Strategy for smart cities
A strategy for smart cities is essential when you want your city to change into a smart city. The strategy benefits stakeholders in understanding why innovation is necessary and what services your city needs to change. In this blog, I will describe the steps to create a strategy.
The ambition of your smart city
The first step is to discuss the ambition. Why should your city transform from its current state to a smart city? Generally speaking, there are two main reasons to change:
To improve services: Digital transformation supports your business services to create data-driven processes. These will improve operational services in your city.
To meet evolving community needs: By leveraging advancing technologies, citizens' interaction with city services can grow to a more user-friendly consumer experience using digital platforms. Services will become efficient and transparent, engaging citizens regardless of their social and economic backgrounds.
Whatever your reasons for change, you must explain how your strategy will benefit your citizens, employees, and (internal) investors.
What to include in your strategy for smart cities
The narrative of your strategy for smart cities typically has a set of aspirations and goals. The three main topics are:
Community: The goal is to have a positive impact while providing services to your citizens. At the same time, you also need to make the activities performed by your employees easier with technology solutions. It will save time and improve convenience and efficiency for staff.
City services: Remove governmental complexity and ensure efficient governance in improving business operations.
Big data: Collect and use big data by aligning it with your service processes to support your change initiatives.
Each topic has multiple sub-topics. I will go into them in the paragraphs below.
The community is the first topic to include in your strategy. It consists of how to include citizens and employees in your smart city strategy. The objectives are as follows:
Citizens: Grouping of citizens on their characteristics to provide accessible services for all. The defined citizen groups will create insight by benchmarking each group's access to services.
Employees: For employees automating services and digitalizing urban planning processes will save time. They will better understand the performance of processes that take place in the public environment.
The new city services should enable and support the removal of business complexity and positively impact your community. Your strategy should include the following topics:
Agile services: Gaining detailed insights into the performance and flexibility supports simplifying business services. This leads to better and more efficient operations for:
Removing business complexity to create faster services.
Modify services when necessary for changing issues. For example; climate change, transport, or pollution.
Accurate and reliable data will help to understand how these issues evolve and what citizens need to improve your city.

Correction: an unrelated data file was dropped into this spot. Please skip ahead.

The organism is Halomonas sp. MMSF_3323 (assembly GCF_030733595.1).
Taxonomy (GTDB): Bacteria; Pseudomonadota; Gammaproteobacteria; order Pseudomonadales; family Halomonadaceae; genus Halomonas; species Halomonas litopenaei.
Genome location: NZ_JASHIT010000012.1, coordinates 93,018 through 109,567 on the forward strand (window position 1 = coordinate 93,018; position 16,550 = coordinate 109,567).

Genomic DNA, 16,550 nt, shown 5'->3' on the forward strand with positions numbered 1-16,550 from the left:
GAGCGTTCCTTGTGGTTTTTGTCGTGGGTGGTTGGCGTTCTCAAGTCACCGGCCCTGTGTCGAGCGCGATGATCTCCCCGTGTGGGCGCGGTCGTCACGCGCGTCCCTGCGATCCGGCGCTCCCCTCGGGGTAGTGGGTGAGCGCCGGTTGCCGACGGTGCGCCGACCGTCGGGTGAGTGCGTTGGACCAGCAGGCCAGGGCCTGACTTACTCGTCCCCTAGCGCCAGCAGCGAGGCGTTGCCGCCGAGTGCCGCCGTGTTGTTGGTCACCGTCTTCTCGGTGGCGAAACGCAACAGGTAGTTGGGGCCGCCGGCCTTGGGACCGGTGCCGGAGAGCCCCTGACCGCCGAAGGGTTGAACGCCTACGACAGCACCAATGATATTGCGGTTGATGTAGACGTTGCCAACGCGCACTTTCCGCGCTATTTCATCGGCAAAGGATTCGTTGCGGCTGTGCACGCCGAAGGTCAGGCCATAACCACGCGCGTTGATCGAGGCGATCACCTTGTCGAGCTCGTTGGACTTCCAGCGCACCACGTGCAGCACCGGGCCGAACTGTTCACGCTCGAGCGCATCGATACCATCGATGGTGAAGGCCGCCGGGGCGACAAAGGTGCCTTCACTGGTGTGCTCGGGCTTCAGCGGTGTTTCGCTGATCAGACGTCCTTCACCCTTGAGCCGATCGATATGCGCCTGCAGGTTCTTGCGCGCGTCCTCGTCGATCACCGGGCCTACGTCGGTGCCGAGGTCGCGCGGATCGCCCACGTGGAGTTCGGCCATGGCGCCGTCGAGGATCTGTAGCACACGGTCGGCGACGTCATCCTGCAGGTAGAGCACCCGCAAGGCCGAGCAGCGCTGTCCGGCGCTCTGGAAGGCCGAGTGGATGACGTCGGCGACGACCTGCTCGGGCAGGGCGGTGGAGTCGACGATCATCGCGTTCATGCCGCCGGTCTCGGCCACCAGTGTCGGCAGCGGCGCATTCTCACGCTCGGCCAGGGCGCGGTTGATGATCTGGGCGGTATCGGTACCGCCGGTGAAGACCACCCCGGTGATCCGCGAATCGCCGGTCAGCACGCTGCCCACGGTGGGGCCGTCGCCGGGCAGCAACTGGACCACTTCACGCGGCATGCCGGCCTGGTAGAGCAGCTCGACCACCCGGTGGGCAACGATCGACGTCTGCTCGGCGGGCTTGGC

Procurement: Procurement departments are critical to creating an innovative smart city. Procurement activities support your city in finding scalable technological solutions by co-creating with third parties. This is written down in legal contracts and a governance protocol to reduce the risks of the wrong usage of data and algorithms in your city.
Below we discuss how technology can be an enabler in the strategy for developing smart cities.
Your strategy for smart cities must include an infrastructure and information strategy on big data. These topics enable your smart city to define functional relationships between processes and data requirements. They help innovate and measure progress over time so you can take necessary actions. It also enables secure information exchange between applications.
The strategy for big data is as follows:
IT framework: You specify the rules about the layout of the digital ‘space’ on how information and applications interact. It has similarities to a zoning plan for cities, but then in a digital way for IT. In the plan, you record the relationship between different business functions and test whether they meet the defined goals and requirements.
Data Strategy: Information strategy deals with the use of information for different processes in your city. The goal is to make data available for analysis and decision-making. What are the main rules for mining big data and managing access to that data?
With the completion of a strategy for smart cities, you have set the main objective of why and what topics your cities need to cover to transform. Next, you can set up your program objectives for each of the topics discussed above.
By defining a strategy for smart cities, you have set the main objective of the topics to cover and the reasons your city needs to transform. In a later stage, each of the issues can get operationalized into the program and project-level objectives. Objective-based activities will help drive your change to become a smart city.
If you want more information about the development of a smart city strategy, get in touch.